Memory

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  • Created by: Magdalene
  • Created on: 29-04-16 09:30
What is coding?
The format which information is stored in the various memory stores
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What is capacity?
The amount of information that can be held in a memory store
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What is duration?
The length of time information can be held in memory
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What is the multi-store model?
Describes how information flows through a memory system
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What is the sensory register?
The memory stores for each of our fives senses
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What are the three types of long-term memory?
Episodic memory, semantic memory, and procedural memory
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What is episodic memory?
Memory of personal events
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What is semantic memory?
Memory for the own knowledge of the world, e.g. knowing facts and what concepts mean
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What is procedural memory?
Memory for our knowledge of how to do things
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What is the working memory model?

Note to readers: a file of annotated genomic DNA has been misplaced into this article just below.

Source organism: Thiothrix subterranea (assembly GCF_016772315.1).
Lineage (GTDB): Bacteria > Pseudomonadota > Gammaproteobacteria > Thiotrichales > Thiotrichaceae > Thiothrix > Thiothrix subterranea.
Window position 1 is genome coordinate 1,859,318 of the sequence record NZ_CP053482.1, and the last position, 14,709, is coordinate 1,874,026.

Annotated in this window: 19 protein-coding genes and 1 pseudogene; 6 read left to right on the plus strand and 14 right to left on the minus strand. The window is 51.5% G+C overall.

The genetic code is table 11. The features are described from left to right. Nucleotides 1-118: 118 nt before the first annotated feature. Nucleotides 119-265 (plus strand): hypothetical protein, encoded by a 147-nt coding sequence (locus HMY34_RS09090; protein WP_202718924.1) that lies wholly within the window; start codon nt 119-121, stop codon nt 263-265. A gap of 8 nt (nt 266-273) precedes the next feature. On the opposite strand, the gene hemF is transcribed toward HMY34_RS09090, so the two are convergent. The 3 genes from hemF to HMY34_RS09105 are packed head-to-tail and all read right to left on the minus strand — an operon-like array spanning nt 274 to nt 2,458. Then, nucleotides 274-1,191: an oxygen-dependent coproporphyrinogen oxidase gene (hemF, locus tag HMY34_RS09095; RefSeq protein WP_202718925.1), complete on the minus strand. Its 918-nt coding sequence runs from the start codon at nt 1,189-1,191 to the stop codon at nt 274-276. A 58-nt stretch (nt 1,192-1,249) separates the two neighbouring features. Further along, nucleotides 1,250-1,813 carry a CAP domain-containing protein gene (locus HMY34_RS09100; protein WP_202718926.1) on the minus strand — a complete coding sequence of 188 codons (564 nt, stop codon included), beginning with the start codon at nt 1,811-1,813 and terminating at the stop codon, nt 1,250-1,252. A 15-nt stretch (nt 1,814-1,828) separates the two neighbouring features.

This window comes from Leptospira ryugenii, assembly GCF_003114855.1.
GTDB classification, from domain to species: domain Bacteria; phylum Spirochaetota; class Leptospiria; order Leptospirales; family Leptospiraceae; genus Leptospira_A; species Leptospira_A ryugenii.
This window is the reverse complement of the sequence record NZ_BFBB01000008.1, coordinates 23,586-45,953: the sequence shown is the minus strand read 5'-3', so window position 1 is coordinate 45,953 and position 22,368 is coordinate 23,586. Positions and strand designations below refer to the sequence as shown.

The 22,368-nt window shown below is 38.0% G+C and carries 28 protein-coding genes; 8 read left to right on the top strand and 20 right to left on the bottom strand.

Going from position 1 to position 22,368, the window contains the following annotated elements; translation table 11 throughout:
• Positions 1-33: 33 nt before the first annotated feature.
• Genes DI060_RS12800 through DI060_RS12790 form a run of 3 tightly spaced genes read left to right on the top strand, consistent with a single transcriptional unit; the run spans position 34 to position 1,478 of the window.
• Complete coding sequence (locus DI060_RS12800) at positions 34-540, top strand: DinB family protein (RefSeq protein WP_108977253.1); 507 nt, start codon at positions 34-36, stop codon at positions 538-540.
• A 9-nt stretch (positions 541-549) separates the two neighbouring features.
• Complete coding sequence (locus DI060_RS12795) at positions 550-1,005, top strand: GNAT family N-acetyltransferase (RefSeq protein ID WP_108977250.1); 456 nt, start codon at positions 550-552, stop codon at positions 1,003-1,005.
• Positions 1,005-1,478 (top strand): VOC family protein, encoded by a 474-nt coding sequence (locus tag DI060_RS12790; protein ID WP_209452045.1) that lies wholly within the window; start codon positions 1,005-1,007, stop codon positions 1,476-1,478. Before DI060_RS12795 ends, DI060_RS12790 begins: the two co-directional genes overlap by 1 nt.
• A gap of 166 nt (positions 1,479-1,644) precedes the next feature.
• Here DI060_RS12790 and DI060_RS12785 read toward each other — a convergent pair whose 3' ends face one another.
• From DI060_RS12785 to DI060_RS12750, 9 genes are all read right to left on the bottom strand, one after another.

An explanation of how one aspect of short-term memory is organised and functions
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What is the role of the central executive?
Co-ordinates the activities of the three sub-systems of memory
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What is the role of the phonological loop?
Processes information in terms of sound. Is divided into two sections: the phonological store and the articulatory process
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What is the role of the visuo-sketchpad?
Stores visual/spatial information. Has two sections: visual cache (stores visual data) and the inner scribe (records the arrangement of objects in the visual field)
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What is the role of the episodic buffer?
Brings together material from the other subsystems into a single memory rather than separate strands
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What are the two types of forgetting?
Intrference and retreival failure
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What is interference?
Forgetting because one memory blocks another, causing memorys to be distorted or forgotten
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What are the two types of interference?
Proactive and Retroactive
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What is proactive interference?
When the old memories disrupt the recall of new ones
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What is retroactive interference?
When new memories disrupt the recall of old ones
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McGeoch and McDonald study on retroactive interference
Participants had to learn a list of words until they got 100% accuracy. They then learned a new list. There were 6 groups of participants and they had to learn a different type of list each (numbers, unfamiliar words, same meaning words etc)
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What did McGeoch and McDonald find in their study about retroactive interference?